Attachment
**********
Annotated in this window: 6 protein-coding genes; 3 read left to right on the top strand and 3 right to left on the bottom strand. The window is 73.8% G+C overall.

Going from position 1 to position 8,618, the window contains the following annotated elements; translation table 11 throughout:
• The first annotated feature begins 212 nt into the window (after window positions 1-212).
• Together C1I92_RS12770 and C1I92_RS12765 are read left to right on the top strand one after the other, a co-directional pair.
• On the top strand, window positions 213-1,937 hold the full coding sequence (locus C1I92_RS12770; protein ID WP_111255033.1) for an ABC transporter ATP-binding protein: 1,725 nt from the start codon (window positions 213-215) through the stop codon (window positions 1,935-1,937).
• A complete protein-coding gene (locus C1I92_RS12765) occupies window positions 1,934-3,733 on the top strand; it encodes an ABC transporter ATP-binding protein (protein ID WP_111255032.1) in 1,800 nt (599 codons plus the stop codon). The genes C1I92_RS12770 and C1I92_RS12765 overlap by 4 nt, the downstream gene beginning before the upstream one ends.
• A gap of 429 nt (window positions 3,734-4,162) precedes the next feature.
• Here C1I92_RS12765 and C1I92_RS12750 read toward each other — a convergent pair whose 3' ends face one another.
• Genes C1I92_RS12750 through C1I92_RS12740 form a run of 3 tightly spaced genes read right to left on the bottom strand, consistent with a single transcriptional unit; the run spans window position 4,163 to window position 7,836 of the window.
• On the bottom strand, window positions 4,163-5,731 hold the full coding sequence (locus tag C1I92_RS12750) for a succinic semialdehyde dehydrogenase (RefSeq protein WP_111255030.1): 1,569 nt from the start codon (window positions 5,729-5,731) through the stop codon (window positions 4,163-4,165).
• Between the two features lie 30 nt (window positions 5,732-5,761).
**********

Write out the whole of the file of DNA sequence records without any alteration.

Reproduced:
Annotated in this window: 6 protein-coding genes; 3 read left to right on the top strand and 3 right to left on the bottom strand. The window is 73.8% G+C overall.

Going from position 1 to position 8,618, the window contains the following annotated elements; translation table 11 throughout:
• The first annotated feature begins 212 nt into the window (after window positions 1-212).
• Together C1I92_RS12770 and C1I92_RS12765 are read left to right on the top strand one after the other, a co-directional pair.
• On the top strand, window positions 213-1,937 hold the full coding sequence (locus C1I92_RS12770; protein ID WP_111255033.1) for an ABC transporter ATP-binding protein: 1,725 nt from the start codon (window positions 213-215) through the stop codon (window positions 1,935-1,937).
• A complete protein-coding gene (locus C1I92_RS12765) occupies window positions 1,934-3,733 on the top strand; it encodes an ABC transporter ATP-binding protein (protein ID WP_111255032.1) in 1,800 nt (599 codons plus the stop codon). The genes C1I92_RS12770 and C1I92_RS12765 overlap by 4 nt, the downstream gene beginning before the upstream one ends.
• A gap of 429 nt (window positions 3,734-4,162) precedes the next feature.
• Here C1I92_RS12765 and C1I92_RS12750 read toward each other — a convergent pair whose 3' ends face one another.
• Genes C1I92_RS12750 through C1I92_RS12740 form a run of 3 tightly spaced genes read right to left on the bottom strand, consistent with a single transcriptional unit; the run spans window position 4,163 to window position 7,836 of the window.
• On the bottom strand, window positions 4,163-5,731 hold the full coding sequence (locus tag C1I92_RS12750) for a succinic semialdehyde dehydrogenase (RefSeq protein WP_111255030.1): 1,569 nt from the start codon (window positions 5,729-5,731) through the stop codon (window positions 4,163-4,165).
• Between the two features lie 30 nt (window positions 5,732-5,761).